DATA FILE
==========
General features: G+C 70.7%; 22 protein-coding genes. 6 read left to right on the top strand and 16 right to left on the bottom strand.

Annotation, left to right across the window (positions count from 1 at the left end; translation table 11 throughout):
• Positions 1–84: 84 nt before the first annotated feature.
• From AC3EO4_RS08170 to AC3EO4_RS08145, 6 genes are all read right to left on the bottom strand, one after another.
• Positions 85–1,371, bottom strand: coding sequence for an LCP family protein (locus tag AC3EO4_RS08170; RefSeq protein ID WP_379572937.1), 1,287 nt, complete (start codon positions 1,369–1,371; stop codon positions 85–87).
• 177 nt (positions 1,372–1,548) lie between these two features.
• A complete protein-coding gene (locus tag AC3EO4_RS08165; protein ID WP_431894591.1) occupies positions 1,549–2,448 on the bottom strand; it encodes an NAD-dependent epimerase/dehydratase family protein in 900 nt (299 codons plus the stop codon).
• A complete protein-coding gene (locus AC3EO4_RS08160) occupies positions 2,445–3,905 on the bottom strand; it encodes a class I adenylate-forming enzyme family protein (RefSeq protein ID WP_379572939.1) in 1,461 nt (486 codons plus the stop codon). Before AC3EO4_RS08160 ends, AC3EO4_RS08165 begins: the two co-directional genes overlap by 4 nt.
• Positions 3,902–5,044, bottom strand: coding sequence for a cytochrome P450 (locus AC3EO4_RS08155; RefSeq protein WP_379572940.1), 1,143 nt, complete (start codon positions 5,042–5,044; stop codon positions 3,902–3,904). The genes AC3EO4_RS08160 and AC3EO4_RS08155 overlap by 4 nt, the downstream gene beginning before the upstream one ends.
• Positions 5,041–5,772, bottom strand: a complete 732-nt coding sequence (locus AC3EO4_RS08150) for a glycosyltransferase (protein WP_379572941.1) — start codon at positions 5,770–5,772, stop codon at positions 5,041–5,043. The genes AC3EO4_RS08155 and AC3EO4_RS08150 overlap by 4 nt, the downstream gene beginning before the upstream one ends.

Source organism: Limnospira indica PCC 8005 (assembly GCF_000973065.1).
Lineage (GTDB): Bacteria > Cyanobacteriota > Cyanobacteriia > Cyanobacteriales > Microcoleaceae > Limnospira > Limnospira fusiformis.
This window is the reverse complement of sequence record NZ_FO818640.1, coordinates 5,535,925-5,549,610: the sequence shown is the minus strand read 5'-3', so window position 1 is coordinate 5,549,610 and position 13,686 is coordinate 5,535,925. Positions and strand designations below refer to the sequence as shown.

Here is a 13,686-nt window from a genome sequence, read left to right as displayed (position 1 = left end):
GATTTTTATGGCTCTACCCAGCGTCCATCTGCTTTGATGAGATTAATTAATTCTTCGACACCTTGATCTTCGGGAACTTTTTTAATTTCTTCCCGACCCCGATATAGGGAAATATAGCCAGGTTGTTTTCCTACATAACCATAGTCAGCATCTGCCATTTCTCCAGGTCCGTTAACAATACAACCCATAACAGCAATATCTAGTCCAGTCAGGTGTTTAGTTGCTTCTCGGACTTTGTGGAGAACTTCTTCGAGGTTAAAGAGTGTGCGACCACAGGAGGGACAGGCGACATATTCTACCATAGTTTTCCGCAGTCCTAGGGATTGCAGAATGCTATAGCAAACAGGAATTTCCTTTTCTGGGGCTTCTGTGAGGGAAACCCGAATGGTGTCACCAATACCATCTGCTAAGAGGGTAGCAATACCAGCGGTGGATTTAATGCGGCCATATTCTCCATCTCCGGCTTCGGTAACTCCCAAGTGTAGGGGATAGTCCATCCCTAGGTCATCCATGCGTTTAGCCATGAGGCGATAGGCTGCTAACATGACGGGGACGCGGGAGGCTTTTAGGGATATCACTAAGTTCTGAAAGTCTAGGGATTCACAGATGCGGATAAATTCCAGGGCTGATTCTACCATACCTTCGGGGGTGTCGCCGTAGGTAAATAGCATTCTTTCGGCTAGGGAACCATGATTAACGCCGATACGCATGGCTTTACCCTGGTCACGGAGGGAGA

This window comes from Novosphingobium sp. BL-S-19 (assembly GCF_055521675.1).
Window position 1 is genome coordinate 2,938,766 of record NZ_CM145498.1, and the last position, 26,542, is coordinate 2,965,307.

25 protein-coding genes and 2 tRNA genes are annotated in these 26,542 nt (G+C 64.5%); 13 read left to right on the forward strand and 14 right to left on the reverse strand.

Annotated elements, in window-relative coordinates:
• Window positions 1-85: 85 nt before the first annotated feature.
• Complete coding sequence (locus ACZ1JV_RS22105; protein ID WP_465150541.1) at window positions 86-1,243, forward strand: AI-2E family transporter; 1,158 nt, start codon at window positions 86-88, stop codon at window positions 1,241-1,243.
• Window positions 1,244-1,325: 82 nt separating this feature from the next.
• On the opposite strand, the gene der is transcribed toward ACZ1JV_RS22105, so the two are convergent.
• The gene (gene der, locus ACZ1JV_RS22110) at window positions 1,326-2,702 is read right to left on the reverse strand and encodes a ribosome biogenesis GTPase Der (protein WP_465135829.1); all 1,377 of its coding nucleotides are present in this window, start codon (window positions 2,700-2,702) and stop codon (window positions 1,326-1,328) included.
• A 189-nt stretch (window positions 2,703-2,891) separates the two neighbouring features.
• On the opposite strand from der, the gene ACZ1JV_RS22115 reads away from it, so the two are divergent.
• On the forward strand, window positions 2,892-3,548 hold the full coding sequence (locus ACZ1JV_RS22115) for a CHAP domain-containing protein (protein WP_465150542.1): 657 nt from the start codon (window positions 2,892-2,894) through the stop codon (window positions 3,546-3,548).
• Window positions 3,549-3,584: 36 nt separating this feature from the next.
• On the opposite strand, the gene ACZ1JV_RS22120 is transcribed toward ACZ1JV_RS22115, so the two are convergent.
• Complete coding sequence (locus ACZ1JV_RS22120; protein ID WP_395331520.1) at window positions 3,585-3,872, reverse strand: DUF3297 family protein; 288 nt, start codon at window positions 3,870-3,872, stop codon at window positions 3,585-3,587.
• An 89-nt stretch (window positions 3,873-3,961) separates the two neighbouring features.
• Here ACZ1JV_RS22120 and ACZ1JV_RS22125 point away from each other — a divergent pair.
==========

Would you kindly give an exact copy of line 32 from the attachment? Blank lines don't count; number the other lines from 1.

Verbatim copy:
• Here ACZ1JV_RS22120 and ACZ1JV_RS22125 point away from each other — a divergent pair.